I wonder how many of your clients fret—in this terrible job market—about getting their children into a good college in order to establish a successful career. I’ve worried myself since my own children first applied for a nursery school in Manhattan that interviews 2-year-olds.

I didn’t worry when I applied for college myself many years ago. I applied to one school, was accepted, received generous grants and scholarships and worked part time through college and that was it. That would be nearly impossible today.

Suzanne Rheault, the co-founder of Aristotle Circle, an educational service that works with children from birth until they begin their careers, didn’t have trouble either. “When I applied to college almost 25 years ago, having a high GPA and near-perfect SAT scores was enough to gain entrance into a top university,” she says. She earned a Bachelor of Science in management science at MIT and an MBA from Columbia.

But today, she says, “The dean of MIT admissions, Stu Schmill, said he could fill the freshman class 10 times over with students who had the test scores and grades necessary.” Such scores are no longer enough. I remember a friend telling me some years ago that her son got 1500 on his SAT. I was impressed. She shrugged. “Anyone can do that with the proper tutor,” she said.

Some test-prep services “guarantee” students a certain score on the SAT if they work with a child for four years. But not everyone can afford a $50,000 placement package.

It was for some of those reasons that Rheault and her friend from MIT, Susan Starnes, founded Aristotle Circle in 2008 to “level the playing field” so any child could get a good education. The firm, headquartered in New York with outposts across the country (and one Dubai), bills itself as an “educational advisor,” according to partner Monique Bloom. Among other things, it helps students through high school and preps them for the SAT.

The firm also has experts in just about every imaginable educational specialty. They include former Ivy League admissions directors, financial aid officers, athletic coaches and recruiters, early learning psychologists and guidance counselors at the top prep schools in the country.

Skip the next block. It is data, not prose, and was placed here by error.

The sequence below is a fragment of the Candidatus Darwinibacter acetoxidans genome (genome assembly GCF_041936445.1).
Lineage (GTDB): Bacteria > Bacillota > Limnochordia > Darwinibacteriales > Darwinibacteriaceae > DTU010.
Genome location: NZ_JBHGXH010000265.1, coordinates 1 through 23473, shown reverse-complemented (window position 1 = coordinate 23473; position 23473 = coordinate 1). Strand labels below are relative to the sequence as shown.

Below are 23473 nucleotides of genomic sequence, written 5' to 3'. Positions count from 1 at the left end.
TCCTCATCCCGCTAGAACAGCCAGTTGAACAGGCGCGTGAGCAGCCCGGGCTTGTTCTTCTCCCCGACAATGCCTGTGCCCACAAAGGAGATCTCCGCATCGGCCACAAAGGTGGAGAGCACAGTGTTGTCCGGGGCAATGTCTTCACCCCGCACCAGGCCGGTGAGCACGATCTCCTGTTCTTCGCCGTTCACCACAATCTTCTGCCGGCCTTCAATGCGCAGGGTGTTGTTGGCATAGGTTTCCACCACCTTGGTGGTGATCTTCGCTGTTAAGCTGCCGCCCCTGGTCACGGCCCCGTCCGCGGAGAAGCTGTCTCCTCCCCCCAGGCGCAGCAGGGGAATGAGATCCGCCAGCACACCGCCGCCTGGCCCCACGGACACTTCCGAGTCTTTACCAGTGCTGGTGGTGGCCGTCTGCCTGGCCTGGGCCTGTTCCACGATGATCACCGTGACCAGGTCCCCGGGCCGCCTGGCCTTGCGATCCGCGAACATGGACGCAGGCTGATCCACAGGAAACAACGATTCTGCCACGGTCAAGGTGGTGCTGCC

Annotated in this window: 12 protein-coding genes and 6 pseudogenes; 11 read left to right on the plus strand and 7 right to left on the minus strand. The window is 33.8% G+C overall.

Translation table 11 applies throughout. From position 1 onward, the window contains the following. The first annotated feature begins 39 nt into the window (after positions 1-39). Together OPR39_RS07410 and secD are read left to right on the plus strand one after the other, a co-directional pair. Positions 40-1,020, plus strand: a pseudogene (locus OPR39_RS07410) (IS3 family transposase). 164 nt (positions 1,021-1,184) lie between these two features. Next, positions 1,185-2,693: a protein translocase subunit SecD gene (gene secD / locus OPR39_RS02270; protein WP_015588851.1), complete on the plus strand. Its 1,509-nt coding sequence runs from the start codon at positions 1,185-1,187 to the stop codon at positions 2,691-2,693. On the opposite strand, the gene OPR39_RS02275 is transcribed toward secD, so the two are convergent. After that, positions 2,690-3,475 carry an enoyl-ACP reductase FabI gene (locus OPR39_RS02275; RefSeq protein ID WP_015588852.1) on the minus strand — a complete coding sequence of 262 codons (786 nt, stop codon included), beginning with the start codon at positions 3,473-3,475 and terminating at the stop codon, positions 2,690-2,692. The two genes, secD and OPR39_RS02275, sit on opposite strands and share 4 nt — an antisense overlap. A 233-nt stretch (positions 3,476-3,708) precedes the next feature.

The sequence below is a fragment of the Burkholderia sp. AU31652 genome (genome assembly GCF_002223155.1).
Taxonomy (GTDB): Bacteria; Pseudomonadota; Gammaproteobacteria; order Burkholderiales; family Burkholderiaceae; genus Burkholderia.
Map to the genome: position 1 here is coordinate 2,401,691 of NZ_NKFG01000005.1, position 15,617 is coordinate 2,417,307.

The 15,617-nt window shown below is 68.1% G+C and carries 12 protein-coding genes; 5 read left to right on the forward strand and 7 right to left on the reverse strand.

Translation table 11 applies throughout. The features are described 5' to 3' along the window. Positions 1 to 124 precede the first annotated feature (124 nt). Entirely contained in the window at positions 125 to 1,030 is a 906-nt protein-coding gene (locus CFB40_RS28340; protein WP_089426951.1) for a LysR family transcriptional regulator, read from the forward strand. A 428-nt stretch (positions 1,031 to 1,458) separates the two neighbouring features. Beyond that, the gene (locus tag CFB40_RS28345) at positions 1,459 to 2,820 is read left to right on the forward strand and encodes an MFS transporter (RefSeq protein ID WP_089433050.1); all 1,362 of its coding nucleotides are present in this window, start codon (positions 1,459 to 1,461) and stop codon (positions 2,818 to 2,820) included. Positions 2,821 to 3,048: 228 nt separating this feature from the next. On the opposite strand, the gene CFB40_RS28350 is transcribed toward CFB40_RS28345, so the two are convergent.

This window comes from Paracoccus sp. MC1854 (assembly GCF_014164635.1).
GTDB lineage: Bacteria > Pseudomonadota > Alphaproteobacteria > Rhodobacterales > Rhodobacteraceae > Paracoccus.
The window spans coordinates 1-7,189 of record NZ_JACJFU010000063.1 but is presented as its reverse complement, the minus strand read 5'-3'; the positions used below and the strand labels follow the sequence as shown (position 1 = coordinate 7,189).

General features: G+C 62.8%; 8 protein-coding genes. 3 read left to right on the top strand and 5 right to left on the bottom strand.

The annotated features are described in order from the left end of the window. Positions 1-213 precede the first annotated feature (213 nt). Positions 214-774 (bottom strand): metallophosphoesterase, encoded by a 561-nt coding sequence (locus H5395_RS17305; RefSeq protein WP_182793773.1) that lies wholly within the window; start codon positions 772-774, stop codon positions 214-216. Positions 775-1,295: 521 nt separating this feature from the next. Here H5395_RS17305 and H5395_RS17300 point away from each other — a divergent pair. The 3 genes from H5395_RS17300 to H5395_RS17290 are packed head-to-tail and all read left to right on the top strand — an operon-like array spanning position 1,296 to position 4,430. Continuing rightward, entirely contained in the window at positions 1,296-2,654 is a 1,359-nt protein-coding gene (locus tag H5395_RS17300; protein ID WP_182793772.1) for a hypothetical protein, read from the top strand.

The program offers two advantages over other services: the quality of its experts and its a la carte services. For example, a teenager could work with an expert—someone who went to his first-choice college, for instance—just to look at his application before he presses “send” on his computer. That’s it. Most of the company’s experts work by the hour, for fees ranging from $50 to $650.

Rheault first worked as a buy-side analyst on Wall Street after college. She took maternity leave after having her first child, though, and was forbidden to go into the office. While she was on leave, she built a Web site with Starnes (who had earned bachelor of science degrees in aeronautical/astronautical engineering, literature and management science from MIT and who had been working for 17 years in developing corporate, product, technology and marketing strategies for start-ups). The two realized they enjoyed working together and they complemented each other’s skills.

When Rheault planned to begin researching pre-school and educational enrichment programs for her young daughter and son, she had no clue about how to find them. As a securities analyst, she knew that there were always networks in her field where she could get expert research, but there was no such network in the educational world. Professional admissions consultants charged what she thought were “exorbitant up-front fees” for an “inflexible set of services.”

Her interest in education was also prompted by her father, who grew up in a two-bedroom apartment in a Boston housing project with four brothers, his parents and grandfather, yet earned a full scholarship to MIT and supported his family while he attended college.